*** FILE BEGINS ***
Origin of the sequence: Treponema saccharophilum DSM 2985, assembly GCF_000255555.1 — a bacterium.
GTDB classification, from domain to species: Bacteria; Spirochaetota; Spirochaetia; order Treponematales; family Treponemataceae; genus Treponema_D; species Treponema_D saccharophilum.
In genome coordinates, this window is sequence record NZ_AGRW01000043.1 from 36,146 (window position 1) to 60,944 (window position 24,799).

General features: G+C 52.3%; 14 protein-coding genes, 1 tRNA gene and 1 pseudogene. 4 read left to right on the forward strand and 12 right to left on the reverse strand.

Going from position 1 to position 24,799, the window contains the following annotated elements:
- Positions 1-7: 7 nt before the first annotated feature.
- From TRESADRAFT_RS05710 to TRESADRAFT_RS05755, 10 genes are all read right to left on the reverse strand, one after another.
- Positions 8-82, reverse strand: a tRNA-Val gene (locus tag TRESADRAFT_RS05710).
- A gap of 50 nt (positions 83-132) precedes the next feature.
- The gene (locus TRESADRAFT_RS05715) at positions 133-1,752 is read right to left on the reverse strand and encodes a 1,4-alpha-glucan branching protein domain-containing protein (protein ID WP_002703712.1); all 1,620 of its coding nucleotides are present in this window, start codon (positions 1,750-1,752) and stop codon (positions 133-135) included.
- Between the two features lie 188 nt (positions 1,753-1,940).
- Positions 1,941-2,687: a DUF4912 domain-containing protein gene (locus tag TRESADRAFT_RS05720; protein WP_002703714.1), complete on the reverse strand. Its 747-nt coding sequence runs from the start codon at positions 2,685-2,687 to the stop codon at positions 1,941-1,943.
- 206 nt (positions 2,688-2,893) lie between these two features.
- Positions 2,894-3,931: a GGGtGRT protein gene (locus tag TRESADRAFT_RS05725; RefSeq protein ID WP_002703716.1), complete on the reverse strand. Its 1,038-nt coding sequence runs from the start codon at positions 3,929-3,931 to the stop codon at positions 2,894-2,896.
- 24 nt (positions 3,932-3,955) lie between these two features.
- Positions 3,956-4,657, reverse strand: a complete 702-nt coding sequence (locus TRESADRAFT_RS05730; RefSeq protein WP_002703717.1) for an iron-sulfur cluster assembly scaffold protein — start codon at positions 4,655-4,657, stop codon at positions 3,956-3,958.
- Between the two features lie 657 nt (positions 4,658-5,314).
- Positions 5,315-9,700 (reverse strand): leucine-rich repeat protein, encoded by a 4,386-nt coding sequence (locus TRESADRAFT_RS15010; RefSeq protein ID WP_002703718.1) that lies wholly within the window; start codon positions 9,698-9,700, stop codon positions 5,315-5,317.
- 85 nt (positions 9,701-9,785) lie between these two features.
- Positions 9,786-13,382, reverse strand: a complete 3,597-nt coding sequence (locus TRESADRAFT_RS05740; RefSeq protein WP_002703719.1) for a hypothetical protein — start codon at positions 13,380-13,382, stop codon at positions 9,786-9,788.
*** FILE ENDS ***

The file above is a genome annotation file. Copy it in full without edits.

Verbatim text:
Origin of the sequence: Treponema saccharophilum DSM 2985, assembly GCF_000255555.1 — a bacterium.
GTDB classification, from domain to species: Bacteria; Spirochaetota; Spirochaetia; order Treponematales; family Treponemataceae; genus Treponema_D; species Treponema_D saccharophilum.
In genome coordinates, this window is sequence record NZ_AGRW01000043.1 from 36,146 (window position 1) to 60,944 (window position 24,799).

General features: G+C 52.3%; 14 protein-coding genes, 1 tRNA gene and 1 pseudogene. 4 read left to right on the forward strand and 12 right to left on the reverse strand.

Going from position 1 to position 24,799, the window contains the following annotated elements:
- Positions 1-7: 7 nt before the first annotated feature.
- From TRESADRAFT_RS05710 to TRESADRAFT_RS05755, 10 genes are all read right to left on the reverse strand, one after another.
- Positions 8-82, reverse strand: a tRNA-Val gene (locus tag TRESADRAFT_RS05710).
- A gap of 50 nt (positions 83-132) precedes the next feature.
- The gene (locus TRESADRAFT_RS05715) at positions 133-1,752 is read right to left on the reverse strand and encodes a 1,4-alpha-glucan branching protein domain-containing protein (protein ID WP_002703712.1); all 1,620 of its coding nucleotides are present in this window, start codon (positions 1,750-1,752) and stop codon (positions 133-135) included.
- Between the two features lie 188 nt (positions 1,753-1,940).
- Positions 1,941-2,687: a DUF4912 domain-containing protein gene (locus tag TRESADRAFT_RS05720; protein WP_002703714.1), complete on the reverse strand. Its 747-nt coding sequence runs from the start codon at positions 2,685-2,687 to the stop codon at positions 1,941-1,943.
- 206 nt (positions 2,688-2,893) lie between these two features.
- Positions 2,894-3,931: a GGGtGRT protein gene (locus tag TRESADRAFT_RS05725; RefSeq protein ID WP_002703716.1), complete on the reverse strand. Its 1,038-nt coding sequence runs from the start codon at positions 3,929-3,931 to the stop codon at positions 2,894-2,896.
- 24 nt (positions 3,932-3,955) lie between these two features.
- Positions 3,956-4,657, reverse strand: a complete 702-nt coding sequence (locus TRESADRAFT_RS05730; RefSeq protein WP_002703717.1) for an iron-sulfur cluster assembly scaffold protein — start codon at positions 4,655-4,657, stop codon at positions 3,956-3,958.
- Between the two features lie 657 nt (positions 4,658-5,314).
- Positions 5,315-9,700 (reverse strand): leucine-rich repeat protein, encoded by a 4,386-nt coding sequence (locus TRESADRAFT_RS15010; RefSeq protein ID WP_002703718.1) that lies wholly within the window; start codon positions 9,698-9,700, stop codon positions 5,315-5,317.
- 85 nt (positions 9,701-9,785) lie between these two features.
- Positions 9,786-13,382, reverse strand: a complete 3,597-nt coding sequence (locus TRESADRAFT_RS05740; RefSeq protein WP_002703719.1) for a hypothetical protein — start codon at positions 13,380-13,382, stop codon at positions 9,786-9,788.